5. Valerie – Amy Winehouse/Mark Ronson
Now the original by the Zutons is great. Its fun, bright and just a generally all round good time. It’s got all the stylings of a brilliant british rock song. It’s got the guitar riffs, the singer singing his heart out and fun lyrics about alcohol.
On to the cover. Amy Winehouse is legend for her expressive vocals and her unique blend of soul, rhythm, jazz and blues. Mark Ronson is Legend for producing quite a few tracks that are legend (He has done a ton of covers by the way. One of his albums is just covers, called version. He was being clever with the naming).
Valerie by Amy Winehouse and Mark Ronson starts off with a looping bass drum and then Amy Jumps in, and then the sax drops by. It seems like a lot, but it works. The tempo is quick and the increased pace makes the song just pull you in and not let go. The only place it relents is at the end and then you’re like why not have another listen?
4. Over the rainbow – Israel Kamakawiwo’ole
The original is from 1939, written for the Wizard of Oz and sung by Judy Garland. Dorothy sings it wondering if there’s a place she won’t get to any trouble in. It’s fine. three stars.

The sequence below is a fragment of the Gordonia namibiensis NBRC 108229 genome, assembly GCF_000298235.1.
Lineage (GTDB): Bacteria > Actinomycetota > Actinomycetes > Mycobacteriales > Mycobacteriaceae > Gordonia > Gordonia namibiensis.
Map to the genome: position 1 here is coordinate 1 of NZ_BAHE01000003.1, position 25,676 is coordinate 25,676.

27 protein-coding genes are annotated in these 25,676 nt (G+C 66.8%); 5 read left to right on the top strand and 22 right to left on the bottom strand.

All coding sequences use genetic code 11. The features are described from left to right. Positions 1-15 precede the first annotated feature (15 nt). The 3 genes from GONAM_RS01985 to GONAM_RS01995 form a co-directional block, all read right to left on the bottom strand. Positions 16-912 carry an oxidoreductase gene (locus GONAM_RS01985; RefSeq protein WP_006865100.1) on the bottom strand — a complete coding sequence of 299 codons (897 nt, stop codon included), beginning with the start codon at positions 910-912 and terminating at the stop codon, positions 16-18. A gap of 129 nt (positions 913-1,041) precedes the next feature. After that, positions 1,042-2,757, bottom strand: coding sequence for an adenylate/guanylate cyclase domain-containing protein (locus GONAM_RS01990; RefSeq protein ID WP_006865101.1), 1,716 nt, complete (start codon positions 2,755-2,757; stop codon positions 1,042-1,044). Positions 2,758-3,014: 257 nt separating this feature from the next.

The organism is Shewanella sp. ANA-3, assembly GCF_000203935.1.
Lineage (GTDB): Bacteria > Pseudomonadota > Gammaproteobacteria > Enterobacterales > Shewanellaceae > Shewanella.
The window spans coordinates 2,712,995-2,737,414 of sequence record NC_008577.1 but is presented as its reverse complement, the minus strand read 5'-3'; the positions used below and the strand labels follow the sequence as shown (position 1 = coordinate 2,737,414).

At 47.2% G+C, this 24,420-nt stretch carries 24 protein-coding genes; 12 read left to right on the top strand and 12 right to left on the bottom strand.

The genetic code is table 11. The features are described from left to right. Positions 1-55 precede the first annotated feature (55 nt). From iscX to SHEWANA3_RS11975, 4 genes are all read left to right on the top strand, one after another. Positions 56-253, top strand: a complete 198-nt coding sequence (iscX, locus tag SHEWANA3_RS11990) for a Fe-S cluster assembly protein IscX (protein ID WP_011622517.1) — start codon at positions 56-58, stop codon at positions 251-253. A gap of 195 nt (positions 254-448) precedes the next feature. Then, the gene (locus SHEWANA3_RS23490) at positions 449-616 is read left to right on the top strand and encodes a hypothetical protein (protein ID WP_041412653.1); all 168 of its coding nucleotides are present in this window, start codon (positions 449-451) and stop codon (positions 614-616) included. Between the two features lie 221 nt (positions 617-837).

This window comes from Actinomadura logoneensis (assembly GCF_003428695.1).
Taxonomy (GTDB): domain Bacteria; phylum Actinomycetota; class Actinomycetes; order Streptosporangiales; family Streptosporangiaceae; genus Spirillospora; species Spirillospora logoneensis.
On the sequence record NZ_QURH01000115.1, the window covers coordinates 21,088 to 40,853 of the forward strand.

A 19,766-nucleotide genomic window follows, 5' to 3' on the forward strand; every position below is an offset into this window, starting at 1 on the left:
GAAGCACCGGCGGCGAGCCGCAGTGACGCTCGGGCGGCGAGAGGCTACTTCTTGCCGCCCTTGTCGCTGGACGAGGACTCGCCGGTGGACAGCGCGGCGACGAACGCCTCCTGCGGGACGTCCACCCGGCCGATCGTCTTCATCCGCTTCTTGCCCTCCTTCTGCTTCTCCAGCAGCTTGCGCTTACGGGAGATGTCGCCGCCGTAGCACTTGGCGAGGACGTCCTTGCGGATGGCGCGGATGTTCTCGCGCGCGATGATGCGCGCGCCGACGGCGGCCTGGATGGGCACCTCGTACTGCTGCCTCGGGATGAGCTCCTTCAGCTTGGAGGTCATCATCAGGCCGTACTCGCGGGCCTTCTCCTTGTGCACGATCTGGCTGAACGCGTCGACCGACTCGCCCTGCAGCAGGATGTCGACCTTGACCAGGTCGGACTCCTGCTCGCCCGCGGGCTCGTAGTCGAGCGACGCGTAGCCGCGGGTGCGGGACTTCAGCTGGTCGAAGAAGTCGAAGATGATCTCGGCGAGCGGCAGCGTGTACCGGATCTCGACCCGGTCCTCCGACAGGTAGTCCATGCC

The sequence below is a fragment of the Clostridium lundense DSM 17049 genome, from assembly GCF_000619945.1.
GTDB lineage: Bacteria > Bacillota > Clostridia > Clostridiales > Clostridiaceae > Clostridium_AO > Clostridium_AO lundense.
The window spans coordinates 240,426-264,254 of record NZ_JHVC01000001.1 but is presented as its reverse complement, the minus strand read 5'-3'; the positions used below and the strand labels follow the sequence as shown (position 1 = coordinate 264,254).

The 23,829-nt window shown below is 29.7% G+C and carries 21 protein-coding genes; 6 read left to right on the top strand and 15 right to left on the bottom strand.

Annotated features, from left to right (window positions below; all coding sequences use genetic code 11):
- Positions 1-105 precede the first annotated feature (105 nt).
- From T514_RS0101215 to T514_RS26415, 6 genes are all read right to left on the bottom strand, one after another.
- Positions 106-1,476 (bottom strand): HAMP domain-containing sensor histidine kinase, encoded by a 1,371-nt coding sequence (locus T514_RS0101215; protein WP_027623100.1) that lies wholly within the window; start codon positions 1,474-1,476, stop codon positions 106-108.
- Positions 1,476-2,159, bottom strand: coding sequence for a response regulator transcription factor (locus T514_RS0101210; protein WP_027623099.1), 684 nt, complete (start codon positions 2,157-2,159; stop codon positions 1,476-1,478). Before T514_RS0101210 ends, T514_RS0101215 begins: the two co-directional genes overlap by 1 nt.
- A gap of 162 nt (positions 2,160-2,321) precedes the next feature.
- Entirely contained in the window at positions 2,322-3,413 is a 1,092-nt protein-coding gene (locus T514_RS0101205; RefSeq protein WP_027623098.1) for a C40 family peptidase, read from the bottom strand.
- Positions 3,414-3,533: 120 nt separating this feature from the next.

Then there’s the Israel Kamakawiwo’ole version. There’s a ukelele in there before it was adopted and done to death by indie teens on Youtube. There’s the angelic voice that just massages your eardrums and makes you believe that there’s going to be a better day out there. It’s great. Five stars.
Full disclosure, the Israel version is actually a mashup. It has What a Wonderful World by Louis Armstrong as the middle section. You would think that it doesn’t work, but it does. It works beautifully.
3. Hurt – Johnny Cash
Hurt by Johnny cash isn’t an original. GASP.